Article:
After the fluke, there was more fish to come. Compliments of the chef, we received a small vinegary salad of sorts made with julienned cucumbers, crab sticks, and monkfish skin. I’m not crazy about crab sticks, but the crunchy cucumbers went nicely with the chewy monkfish skin. It was simple and lovely.

The meal of hwe, in true Korean fashion, ended with a hot bubbling stone pot of soul-satisfying maeuntang (매운탕, spicy fish soup), in this case agumaeuntang (아구매운탕, spicy monkfish soup), and rice. The soup, filled with monkfish, was rich with flavor but bright from the peppers and garlic.

As for the rice, it was in the form of albab (알밥, rice with flying fish roe) in small individual-size stone bowls. However, on the brink of explosion, and loving the maeuntang, I decided to forgo the rice for more soup. That’s how I roll.

Flushing is a small trek for me, but for the sea cucumbers, sea squirts, live fluke, and maeuntang, I’ll gladly go the distance. After all, it’s still closer than Seoul. Why not have the fish come to you?

UPDATE (9/2/2011): Yuraku has re-branded itself as International BBQ Buffet and Seafood. Sadly, it seems the neighborhood wasn’t ready for live seafood. I went tonight and the place was hoppin’. I guess all-you-can-eat buffet (including sashimi, sushi, and Korean meats for table grilling) is what makes people happy.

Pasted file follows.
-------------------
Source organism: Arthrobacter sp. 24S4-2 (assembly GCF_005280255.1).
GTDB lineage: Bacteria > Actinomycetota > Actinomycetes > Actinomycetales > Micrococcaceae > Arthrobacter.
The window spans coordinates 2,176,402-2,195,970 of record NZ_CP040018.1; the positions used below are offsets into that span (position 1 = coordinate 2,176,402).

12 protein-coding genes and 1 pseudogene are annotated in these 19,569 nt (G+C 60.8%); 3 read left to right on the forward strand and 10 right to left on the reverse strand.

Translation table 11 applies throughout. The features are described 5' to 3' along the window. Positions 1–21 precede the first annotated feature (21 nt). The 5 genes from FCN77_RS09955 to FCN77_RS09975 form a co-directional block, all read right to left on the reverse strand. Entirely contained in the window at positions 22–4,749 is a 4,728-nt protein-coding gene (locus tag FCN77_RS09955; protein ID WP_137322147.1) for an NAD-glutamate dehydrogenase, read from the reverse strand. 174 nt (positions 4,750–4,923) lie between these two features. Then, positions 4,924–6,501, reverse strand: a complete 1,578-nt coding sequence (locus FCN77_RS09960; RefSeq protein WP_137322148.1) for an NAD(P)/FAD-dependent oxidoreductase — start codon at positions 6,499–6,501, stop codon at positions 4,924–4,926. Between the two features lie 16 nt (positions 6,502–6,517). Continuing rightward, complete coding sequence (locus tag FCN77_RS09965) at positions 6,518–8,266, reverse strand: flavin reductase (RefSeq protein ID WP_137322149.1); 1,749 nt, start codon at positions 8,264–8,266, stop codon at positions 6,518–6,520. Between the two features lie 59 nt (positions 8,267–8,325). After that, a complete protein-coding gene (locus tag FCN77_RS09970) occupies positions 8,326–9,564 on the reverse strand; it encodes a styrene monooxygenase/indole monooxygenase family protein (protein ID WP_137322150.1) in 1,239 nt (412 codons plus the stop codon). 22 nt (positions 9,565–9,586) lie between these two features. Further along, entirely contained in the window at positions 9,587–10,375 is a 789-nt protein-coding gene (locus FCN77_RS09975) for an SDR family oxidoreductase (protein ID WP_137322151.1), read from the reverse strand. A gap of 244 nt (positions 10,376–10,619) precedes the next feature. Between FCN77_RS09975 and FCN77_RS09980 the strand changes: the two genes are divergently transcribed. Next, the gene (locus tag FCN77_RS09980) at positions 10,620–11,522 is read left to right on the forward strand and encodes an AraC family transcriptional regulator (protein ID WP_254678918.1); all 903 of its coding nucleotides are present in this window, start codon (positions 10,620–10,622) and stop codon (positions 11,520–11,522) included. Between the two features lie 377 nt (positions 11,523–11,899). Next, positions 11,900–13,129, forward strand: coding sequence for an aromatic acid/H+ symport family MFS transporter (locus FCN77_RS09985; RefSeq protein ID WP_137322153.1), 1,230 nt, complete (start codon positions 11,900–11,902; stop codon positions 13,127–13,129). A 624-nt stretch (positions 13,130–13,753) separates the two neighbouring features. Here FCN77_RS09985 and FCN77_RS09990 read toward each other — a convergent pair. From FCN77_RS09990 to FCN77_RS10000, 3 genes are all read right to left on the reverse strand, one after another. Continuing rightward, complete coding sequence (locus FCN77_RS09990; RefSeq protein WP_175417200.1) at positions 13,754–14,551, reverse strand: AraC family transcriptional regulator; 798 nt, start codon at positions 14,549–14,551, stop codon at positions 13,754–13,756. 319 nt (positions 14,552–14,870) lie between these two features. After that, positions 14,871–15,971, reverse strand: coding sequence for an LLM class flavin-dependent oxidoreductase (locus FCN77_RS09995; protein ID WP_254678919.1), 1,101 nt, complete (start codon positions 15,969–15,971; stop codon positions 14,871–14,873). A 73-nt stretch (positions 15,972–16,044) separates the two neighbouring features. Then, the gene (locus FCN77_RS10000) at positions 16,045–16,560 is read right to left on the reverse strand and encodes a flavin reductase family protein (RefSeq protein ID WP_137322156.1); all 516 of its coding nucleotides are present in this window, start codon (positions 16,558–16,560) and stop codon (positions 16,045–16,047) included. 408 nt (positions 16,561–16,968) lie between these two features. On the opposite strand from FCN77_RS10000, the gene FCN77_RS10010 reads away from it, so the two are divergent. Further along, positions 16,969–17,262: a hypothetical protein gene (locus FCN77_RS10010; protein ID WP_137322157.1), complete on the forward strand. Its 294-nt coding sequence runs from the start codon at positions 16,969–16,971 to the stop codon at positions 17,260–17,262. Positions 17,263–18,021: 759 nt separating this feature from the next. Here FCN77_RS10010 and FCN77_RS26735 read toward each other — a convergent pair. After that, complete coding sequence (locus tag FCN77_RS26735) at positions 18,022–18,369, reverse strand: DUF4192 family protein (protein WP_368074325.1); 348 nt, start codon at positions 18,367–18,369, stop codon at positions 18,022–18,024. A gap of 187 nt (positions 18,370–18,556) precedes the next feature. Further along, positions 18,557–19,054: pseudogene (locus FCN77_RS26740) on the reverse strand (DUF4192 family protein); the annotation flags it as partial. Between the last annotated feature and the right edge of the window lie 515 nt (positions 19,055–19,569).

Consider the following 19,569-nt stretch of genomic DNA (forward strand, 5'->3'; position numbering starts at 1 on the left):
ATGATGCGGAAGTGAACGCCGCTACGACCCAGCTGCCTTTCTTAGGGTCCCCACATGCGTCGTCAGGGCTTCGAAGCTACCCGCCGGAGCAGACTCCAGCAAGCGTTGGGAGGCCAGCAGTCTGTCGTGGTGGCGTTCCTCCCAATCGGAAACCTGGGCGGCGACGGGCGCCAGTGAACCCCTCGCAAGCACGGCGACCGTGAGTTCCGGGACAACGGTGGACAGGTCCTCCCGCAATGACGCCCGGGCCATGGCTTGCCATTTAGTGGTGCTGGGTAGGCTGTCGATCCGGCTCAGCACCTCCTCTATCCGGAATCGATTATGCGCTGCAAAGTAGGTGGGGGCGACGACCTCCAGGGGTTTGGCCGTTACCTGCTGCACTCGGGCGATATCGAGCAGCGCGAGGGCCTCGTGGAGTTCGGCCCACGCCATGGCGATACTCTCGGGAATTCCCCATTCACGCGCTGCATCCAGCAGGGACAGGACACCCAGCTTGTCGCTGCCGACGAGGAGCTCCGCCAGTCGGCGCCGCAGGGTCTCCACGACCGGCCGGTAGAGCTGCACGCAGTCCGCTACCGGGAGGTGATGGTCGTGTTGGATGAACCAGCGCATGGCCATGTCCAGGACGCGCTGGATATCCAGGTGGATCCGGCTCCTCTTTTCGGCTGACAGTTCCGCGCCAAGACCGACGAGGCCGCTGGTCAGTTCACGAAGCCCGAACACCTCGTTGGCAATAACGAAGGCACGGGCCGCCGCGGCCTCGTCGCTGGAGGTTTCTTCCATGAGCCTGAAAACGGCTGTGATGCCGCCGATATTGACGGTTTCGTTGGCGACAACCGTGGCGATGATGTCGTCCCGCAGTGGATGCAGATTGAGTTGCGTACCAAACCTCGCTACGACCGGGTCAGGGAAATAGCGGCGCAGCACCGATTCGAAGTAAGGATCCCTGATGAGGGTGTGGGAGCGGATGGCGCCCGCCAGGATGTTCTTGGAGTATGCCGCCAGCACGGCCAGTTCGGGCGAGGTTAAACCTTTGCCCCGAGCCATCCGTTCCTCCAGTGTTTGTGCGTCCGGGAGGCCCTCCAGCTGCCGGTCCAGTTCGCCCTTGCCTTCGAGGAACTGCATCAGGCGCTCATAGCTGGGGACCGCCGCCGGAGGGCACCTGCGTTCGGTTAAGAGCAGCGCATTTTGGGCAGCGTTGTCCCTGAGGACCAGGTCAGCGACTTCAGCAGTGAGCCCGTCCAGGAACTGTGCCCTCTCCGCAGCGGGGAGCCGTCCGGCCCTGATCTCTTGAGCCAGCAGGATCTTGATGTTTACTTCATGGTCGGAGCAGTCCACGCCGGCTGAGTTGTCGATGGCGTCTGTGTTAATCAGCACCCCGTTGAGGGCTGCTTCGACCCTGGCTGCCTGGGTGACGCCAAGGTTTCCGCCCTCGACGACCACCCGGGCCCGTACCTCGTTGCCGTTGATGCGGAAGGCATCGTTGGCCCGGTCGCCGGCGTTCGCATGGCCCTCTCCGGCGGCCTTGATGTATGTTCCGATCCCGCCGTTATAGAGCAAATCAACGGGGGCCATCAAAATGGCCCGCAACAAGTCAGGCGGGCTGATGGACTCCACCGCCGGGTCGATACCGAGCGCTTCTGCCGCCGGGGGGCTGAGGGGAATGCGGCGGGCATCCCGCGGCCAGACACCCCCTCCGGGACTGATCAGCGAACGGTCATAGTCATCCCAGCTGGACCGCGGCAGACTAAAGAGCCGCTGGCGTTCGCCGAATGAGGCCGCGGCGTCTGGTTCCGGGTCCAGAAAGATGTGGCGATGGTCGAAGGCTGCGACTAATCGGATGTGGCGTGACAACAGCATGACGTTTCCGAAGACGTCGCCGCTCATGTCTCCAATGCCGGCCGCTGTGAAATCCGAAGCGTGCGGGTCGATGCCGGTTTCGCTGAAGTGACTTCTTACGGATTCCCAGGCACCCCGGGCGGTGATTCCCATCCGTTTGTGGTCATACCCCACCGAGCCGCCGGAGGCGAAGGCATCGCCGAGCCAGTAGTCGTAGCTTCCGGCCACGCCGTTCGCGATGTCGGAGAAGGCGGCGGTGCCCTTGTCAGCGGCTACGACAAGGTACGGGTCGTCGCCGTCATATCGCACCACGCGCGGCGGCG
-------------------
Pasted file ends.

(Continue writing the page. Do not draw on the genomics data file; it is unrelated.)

UPDATE (4/9/2012): Yuraku is now closed.

Yuraku Restaurant (CLOSED)
192- 20 Northern Boulevard (map)
Flushing, NY‎ 11358
(718) 357-4309‎

Tastes Like Steak

Today we are grilling up a vegetable that's flavor resembles a meaty protein. They're so meaty in flavor. Eating one is almost like cutting into a piece of steak. Portobello mushrooms make great appetizers but also have earned their position on the main course plate.

Portobello mushrooms, a larger relative of the crimini, are the largest of all cultivated mushrooms with tan or brown caps, often reaching 6 to 7 inches across. For thousands of years, Eastern cultures have revered mushrooms’ health benefits. Mushrooms have long been celebrated as a source of powerful nutrients. They can also help us meet the dietary and vitamin D recommendation and benefit from this leading source of the antioxidant selenium, which helps maintain a healthy immune system. (

Gorgonzola Mushrooms

As a variation, add one of the following to the stuffing: 1/4 cup grilled and diced ham meat from 2 grilled spicy Italian sausages or 1/2 cup chopped grilled shrimp.